Transitions in End of Life Care: Hospice and Related Developments in Eastern Europe and Central Asia

Transitions in End of Life Care: Hospice and Related Developments in Eastern Europe and Central Asia

Transitions in End of Life Care: Hospice and Related Developments in Eastern Europe and Central Asia

Transitions in End of Life Care: Hospice and Related Developments in Eastern Europe and Central Asia

Synopsis

To what extent have hospice and palliative care developments taken hold in the countries of Eastern Europe and the former Soviet Union? Has health care reform in the wake of communism provided a climate for palliative care innovation? In which countries of Eastern Europe and Central Asia have palliative care developments been most pronounced and what is the key to their success? Above all, what obstacles to improvement still exist and how can these be overcome? This study sets out to answer these questions and to provide a detailed analysis of hospice and related services in a vast region comprising 28 countries and a population of over 400 million people. This work provides valuable reading for anyone concerned with improving the level of provision of hospice and palliative care services in Eastern Europe, Central Asia and indeed elsewhere in the world.

Excerpt

Appropriate humane, compassionate care for patients and families with serious life-limiting illness should be an integral aspect of health care policy and delivery. This book is a first step in providing the quantitative and qualitative data needed to frame palliative care as a serious public health issue for the countries of Central and Eastern Europe and the former Soviet Union.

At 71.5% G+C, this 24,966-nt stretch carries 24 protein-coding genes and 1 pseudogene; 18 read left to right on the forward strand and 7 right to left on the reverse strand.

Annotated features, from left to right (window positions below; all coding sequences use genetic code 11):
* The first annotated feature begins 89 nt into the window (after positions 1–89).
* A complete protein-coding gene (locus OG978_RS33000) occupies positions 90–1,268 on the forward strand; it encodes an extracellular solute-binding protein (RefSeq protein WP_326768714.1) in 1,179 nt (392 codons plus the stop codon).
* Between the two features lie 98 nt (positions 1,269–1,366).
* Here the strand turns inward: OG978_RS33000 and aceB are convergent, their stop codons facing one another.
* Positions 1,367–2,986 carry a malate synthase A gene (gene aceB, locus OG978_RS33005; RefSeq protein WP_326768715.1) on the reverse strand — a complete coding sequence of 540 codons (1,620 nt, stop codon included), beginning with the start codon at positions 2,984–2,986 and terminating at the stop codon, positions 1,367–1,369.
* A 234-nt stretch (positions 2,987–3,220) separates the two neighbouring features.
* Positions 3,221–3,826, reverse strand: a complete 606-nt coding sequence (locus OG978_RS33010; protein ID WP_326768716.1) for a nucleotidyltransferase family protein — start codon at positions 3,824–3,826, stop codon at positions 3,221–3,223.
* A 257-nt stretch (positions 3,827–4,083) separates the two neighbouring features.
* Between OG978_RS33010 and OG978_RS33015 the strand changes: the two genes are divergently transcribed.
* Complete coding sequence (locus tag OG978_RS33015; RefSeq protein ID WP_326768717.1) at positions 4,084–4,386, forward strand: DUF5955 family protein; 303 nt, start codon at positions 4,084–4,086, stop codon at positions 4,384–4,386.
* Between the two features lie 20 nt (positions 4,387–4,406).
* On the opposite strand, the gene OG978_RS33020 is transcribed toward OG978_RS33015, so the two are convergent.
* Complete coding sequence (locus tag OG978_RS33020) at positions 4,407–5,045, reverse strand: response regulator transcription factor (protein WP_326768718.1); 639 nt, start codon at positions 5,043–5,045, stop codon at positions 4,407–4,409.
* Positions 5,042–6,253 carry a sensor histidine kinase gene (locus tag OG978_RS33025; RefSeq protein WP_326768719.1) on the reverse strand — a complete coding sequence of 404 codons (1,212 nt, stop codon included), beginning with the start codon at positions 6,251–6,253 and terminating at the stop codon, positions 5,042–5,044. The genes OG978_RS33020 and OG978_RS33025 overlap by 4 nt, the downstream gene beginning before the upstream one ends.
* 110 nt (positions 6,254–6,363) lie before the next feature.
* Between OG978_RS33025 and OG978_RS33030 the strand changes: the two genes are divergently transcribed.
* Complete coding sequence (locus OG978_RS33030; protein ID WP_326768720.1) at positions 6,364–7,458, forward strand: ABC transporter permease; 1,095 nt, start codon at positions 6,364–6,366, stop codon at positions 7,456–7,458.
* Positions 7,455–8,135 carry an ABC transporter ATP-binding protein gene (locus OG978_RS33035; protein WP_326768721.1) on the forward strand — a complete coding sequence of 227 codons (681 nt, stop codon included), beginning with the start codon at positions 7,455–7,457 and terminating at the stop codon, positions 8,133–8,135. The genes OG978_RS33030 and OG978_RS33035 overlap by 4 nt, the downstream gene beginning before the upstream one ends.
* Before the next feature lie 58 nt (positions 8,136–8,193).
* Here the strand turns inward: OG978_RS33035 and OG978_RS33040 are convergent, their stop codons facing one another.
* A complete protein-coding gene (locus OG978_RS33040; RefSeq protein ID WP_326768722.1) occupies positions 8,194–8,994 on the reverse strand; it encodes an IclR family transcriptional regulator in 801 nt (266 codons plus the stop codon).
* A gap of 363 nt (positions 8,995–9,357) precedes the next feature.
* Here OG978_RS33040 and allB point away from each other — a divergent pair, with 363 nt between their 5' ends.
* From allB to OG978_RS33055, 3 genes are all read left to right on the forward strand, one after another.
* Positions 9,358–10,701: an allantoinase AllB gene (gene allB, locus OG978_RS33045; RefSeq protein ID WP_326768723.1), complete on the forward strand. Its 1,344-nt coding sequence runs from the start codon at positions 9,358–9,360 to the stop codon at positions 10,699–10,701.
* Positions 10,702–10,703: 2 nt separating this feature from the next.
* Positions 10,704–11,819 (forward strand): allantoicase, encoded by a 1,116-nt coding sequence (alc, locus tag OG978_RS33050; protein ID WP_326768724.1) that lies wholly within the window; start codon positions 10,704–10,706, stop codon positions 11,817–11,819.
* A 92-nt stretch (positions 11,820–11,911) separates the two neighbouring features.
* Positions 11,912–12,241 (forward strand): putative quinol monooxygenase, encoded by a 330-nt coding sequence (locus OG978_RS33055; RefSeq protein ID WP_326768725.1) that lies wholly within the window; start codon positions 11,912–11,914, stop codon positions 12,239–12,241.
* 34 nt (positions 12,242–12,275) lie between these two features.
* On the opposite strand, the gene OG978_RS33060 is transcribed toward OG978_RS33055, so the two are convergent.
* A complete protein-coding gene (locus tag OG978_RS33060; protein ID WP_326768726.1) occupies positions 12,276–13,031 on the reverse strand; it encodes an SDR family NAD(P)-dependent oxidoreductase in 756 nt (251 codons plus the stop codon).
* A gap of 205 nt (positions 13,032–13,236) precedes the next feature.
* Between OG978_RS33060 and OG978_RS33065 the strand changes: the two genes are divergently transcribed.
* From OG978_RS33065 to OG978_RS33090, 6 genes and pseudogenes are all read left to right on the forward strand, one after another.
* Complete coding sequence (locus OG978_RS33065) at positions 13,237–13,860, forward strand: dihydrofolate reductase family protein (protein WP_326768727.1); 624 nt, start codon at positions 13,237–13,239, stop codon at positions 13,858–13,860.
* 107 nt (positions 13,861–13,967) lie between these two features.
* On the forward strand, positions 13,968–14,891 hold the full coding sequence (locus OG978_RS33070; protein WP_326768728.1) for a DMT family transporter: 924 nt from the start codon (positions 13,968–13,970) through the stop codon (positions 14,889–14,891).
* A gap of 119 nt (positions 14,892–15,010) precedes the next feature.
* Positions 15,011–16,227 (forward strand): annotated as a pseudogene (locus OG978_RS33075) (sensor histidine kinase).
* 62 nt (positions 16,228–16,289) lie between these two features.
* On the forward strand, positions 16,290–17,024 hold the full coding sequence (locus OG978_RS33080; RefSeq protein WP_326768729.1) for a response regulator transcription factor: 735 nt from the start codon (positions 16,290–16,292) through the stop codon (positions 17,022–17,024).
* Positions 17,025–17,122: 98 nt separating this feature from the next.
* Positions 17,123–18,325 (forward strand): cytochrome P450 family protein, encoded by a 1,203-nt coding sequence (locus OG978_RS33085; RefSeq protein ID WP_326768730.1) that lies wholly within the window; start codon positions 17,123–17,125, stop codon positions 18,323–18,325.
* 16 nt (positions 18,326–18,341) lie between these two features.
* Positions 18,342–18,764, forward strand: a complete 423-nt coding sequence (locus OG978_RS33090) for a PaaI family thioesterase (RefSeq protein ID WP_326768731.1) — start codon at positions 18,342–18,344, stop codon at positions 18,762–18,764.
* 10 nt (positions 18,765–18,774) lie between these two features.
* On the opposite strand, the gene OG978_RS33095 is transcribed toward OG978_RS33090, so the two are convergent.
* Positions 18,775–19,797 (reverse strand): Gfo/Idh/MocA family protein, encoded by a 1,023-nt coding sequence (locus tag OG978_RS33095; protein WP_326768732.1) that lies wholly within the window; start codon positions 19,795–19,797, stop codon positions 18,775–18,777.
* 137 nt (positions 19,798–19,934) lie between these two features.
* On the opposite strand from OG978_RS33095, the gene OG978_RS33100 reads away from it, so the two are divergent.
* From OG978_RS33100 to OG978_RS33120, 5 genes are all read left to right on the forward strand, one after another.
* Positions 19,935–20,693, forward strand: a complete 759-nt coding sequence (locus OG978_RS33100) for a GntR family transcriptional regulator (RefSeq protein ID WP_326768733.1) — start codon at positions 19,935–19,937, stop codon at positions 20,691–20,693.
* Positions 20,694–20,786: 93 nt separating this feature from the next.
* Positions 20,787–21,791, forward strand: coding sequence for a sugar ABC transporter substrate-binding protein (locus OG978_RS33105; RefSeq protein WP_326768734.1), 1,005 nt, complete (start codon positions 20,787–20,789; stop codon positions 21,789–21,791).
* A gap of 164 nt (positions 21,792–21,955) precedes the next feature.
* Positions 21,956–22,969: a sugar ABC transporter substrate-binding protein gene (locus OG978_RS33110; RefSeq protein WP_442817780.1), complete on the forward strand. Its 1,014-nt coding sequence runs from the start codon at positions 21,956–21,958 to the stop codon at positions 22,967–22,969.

An ageing population, a growing incidence and prevalence of cancer, and an emerging HIV/AIDS epidemic associated with intravenous drug use make a compelling argument for immediate attention to be given to palliative care in current health care system reform discussions. Mapping the field of available hospice and palliative care services in this large region is not an easy task, as David Clark and Michael Wright humbly admit. the availability of services changes. the information is observer-based and potentially incomplete. Some readers might believe it should be reported differently. Yet, it remains crucial to define the epidemiology and ethnography of the care of the dying if we are to understand the magnitude of the program and the current barriers to implement such care, particularly in many of these resource poor countries.

Over the last 3 years, the Open Society Institute’s Public Health Network Program’s Palliative Care Initiative has provided over 72 grants to Eastern Europe and Central Asia to advance hospice and palliative care programs. Working with OSI’s network of National Foundations and their public health coordinators, the needless suffering of dying patients and their families was identified as a priority in the OSI’s effort to give voice to vulnerable populations. This study is about some of those voices and the associated efforts to promote end of life care. the useful recommendations for next steps and the detailed country reports will serve as a briefing book for other . . .

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